COLUMBIA, SC (WIS) - The man convicted in a 2013 deadly crash that claimed the life of a 15-year-old White Knoll High School student will remain behind bars after the state’s parole board denied his release.
In 2015, Michael Gray pleaded guilty to reckless homicide after initially being charged with felony DUI with death and was sentenced to 8 years in prison. Gray was convicted of crossing the center line on Old Barnwell Road in Lexington on the morning of Dec. 6, 2013.
In doing so, he hit 15-year-old Brandon Mayo head-on, killing Mayo.
Gray admitted to investigators that he took several prescription medications the morning of the crash before getting behind the wheel.
At Wednesday’s parole hearing, Gray waived his right to appear and did not have an attorney attend to represent him. Instead, members of Mayo’s family spoke to the board, urging them to deny his possibility at parole.
“Michael Gray has never shown any remorse for killing our son,” Travis Mayo, Brandon’s father, said. “At the time our son was lying dead in his car, the only concern Michael Gray showed was for his totaled vehicle. That is someone with a dark soul and no regard for others.”
Lance Corporal David Jones with the South Carolina Highway Patrol was in the area the morning of the crash and arrived on scene seconds after the crash.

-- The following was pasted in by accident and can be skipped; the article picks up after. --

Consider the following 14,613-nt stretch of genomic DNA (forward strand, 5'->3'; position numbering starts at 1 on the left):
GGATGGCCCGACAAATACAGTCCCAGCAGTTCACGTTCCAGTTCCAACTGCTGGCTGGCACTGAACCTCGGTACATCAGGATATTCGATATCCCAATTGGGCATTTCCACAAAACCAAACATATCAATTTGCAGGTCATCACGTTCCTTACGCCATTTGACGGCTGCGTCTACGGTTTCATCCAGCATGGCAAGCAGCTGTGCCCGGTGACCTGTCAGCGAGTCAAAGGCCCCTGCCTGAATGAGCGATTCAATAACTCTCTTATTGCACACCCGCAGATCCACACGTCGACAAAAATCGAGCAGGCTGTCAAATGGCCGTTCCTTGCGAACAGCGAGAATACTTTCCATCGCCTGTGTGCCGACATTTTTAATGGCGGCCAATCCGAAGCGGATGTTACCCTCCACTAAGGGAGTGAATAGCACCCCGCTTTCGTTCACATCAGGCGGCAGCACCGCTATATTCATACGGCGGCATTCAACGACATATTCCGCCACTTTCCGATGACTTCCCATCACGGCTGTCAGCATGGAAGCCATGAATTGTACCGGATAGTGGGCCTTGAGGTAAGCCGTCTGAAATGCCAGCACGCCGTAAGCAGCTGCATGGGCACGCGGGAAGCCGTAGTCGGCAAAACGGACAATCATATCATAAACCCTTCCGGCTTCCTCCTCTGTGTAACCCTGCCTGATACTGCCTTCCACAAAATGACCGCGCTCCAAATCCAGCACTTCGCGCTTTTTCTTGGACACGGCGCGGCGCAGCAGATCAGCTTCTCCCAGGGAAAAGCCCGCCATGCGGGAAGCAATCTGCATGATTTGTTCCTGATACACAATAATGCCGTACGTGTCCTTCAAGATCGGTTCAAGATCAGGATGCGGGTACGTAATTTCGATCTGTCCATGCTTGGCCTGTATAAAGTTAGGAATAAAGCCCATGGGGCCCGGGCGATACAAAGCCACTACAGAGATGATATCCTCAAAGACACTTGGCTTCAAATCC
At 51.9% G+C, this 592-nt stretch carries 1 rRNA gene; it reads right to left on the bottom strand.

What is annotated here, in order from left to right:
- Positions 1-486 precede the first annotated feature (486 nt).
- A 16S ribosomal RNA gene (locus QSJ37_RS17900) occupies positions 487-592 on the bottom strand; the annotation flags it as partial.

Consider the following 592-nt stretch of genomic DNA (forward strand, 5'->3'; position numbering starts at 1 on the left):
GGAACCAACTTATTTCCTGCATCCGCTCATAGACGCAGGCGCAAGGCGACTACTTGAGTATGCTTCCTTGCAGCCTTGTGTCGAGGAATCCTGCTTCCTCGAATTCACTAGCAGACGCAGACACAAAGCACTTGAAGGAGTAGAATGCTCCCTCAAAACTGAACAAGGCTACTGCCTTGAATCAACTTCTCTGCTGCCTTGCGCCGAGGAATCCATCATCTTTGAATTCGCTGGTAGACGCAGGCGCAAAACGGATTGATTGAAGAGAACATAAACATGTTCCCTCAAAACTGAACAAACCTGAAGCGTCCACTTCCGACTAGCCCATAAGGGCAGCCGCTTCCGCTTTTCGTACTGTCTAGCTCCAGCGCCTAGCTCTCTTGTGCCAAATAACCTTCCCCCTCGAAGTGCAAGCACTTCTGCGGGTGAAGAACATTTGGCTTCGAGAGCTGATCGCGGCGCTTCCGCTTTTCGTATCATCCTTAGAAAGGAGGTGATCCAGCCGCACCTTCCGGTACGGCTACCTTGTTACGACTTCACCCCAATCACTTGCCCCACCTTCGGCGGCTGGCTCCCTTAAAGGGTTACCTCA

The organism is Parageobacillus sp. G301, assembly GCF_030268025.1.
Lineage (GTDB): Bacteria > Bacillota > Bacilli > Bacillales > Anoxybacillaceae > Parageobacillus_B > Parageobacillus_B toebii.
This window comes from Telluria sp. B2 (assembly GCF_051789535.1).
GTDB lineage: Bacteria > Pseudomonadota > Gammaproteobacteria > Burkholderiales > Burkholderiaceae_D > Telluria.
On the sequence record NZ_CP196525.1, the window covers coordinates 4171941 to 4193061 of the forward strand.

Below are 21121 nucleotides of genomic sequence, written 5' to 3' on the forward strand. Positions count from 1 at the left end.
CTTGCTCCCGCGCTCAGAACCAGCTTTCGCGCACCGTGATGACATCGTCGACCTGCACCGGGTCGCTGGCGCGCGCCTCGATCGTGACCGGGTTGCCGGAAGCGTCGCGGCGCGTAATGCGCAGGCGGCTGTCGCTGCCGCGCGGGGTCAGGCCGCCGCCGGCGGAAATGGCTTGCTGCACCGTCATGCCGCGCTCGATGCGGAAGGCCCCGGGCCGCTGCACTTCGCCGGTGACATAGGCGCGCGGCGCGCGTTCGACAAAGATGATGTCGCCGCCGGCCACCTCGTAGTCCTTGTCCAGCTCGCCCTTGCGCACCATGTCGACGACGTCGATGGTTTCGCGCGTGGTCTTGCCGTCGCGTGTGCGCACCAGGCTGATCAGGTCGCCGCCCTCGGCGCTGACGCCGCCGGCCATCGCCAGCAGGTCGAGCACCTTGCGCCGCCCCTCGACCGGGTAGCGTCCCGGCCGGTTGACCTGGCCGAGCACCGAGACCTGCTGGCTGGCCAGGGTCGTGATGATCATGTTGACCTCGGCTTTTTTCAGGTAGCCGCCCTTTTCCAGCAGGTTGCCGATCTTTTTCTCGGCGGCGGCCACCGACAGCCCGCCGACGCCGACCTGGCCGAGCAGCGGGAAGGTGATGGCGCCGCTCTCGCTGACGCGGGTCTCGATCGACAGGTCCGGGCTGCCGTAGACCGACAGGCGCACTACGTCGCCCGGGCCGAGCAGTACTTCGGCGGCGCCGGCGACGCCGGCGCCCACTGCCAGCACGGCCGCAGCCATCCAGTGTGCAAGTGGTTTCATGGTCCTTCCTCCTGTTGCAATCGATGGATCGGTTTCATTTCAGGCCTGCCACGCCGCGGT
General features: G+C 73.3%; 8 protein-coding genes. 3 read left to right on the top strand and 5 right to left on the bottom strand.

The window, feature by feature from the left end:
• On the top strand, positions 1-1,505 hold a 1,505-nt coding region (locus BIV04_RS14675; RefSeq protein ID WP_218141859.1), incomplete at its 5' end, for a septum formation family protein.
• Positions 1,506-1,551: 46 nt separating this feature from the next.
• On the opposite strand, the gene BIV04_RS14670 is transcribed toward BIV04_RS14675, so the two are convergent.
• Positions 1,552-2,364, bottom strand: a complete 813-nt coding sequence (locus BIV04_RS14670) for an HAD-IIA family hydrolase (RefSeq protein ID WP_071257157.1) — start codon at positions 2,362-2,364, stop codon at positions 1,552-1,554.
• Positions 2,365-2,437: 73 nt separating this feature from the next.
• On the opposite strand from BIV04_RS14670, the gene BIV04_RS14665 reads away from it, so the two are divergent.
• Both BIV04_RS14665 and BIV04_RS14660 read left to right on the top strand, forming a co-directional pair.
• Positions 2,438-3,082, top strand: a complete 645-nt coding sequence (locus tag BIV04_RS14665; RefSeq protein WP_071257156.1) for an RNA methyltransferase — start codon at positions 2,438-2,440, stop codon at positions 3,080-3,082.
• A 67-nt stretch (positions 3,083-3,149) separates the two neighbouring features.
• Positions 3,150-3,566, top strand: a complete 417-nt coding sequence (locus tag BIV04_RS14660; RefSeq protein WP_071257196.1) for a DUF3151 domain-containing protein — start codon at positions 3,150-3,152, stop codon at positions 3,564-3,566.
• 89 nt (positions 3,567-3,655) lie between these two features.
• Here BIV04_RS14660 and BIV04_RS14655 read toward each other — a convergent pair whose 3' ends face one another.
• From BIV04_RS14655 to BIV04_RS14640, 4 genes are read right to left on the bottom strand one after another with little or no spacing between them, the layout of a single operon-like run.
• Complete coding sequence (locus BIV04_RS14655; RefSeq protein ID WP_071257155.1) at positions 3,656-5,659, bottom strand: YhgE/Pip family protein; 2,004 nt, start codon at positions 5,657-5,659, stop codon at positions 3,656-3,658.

“It’s heart-wrenching when I drive by that scene and all I can think about is a 15-year old boy who ultimately died with me by his side and not his parents and I think back to the screams I hear with the Mayo’s running up to the scene witnessing what’s probably the worst thing of their life,” Jones said.Jones said he interviewed Gray on the scene and provided him a chair to sit in as officials secured the scene.
“He showed absolutely no remorse and when I turned around he was asleep in the chair,” Jones said.
Holidays, vacations and birthdays were once treasured traditions. Now, they’re dreaded occasions.
“Ever since that day, life has been a living hell for our family,” Mayo said. “Thoughts of suicide has forced my wife and me to depend on depression medication just to make it day by day.”
According to state statute, Gray will be eligible for extended supervision in May of 2019. If he is approved and abides by all of the necessary conditions, his sentence will end in November of 2019 after serving around three and a half years in prison.